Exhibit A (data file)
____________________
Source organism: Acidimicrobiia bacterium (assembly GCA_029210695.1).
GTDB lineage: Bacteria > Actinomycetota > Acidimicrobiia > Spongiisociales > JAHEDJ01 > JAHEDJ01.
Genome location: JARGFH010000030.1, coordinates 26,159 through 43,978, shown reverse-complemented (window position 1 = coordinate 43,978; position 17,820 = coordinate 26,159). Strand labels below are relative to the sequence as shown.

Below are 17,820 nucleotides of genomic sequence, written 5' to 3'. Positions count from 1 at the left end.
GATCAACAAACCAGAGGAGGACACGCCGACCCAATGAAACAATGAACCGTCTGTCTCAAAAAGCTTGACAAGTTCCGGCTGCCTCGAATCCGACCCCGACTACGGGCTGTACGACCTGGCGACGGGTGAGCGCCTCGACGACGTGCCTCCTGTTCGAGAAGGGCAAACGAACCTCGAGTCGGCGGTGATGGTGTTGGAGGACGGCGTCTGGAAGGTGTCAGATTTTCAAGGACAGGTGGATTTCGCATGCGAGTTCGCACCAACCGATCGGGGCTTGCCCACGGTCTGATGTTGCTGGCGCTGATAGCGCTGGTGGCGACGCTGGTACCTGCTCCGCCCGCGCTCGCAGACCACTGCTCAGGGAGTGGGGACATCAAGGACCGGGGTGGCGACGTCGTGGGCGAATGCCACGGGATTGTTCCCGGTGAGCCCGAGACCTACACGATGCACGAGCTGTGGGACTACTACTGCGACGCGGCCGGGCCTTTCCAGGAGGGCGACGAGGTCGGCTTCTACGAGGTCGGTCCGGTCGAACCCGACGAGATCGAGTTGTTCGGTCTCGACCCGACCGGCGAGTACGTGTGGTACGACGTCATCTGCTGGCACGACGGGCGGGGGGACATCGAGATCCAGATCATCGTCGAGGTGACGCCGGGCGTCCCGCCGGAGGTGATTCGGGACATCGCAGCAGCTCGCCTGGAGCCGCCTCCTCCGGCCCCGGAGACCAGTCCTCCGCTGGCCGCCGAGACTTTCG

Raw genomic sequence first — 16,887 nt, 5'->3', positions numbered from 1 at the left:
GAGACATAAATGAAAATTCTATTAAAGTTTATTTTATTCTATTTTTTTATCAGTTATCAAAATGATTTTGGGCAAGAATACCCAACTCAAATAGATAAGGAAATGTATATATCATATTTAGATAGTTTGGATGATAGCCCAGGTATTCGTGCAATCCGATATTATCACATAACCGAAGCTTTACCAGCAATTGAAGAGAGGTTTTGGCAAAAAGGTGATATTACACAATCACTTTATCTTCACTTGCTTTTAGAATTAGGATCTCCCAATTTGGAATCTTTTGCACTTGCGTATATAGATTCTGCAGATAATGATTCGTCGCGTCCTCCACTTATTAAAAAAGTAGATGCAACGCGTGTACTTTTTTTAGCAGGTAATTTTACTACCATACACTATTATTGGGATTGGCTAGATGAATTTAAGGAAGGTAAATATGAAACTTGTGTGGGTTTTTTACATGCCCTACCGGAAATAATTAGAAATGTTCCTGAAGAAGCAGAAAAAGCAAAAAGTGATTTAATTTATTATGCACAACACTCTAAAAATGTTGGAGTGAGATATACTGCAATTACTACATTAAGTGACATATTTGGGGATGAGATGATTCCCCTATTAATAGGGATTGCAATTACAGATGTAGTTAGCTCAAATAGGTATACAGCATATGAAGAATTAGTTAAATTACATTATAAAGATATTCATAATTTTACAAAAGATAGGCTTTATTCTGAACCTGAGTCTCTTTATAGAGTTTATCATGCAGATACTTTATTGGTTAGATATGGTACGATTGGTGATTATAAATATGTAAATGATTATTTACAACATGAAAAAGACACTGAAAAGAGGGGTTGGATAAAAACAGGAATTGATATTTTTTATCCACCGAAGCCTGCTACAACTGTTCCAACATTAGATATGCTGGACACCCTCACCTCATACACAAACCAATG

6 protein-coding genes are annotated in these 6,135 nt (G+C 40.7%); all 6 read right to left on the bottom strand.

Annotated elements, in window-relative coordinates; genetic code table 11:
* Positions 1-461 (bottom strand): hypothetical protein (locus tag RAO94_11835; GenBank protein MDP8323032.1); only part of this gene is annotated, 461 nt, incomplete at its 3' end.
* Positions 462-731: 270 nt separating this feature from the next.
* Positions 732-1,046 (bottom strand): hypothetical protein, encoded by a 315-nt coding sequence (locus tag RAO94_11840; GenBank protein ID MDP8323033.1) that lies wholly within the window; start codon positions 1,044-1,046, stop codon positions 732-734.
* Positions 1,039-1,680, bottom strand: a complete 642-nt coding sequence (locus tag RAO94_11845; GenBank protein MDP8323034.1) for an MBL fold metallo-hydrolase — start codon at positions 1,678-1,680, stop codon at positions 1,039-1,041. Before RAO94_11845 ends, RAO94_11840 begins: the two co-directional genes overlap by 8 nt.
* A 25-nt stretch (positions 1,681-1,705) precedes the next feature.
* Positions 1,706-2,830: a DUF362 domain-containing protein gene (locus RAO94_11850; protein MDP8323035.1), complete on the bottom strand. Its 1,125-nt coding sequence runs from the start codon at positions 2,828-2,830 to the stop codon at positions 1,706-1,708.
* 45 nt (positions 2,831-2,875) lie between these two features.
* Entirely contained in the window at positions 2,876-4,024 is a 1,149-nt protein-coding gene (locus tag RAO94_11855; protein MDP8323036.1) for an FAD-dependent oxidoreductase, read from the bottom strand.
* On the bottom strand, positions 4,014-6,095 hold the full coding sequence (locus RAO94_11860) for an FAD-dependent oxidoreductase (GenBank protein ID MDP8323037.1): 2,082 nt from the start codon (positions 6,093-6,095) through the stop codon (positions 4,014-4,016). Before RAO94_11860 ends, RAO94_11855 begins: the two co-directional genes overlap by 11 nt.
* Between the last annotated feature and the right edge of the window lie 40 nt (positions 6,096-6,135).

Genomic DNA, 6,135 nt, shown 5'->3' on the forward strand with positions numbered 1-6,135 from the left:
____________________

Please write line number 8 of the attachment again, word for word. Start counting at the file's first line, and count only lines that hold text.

6 protein-coding genes are annotated in these 6,135 nt (G+C 40.7%); all 6 read right to left on the bottom strand.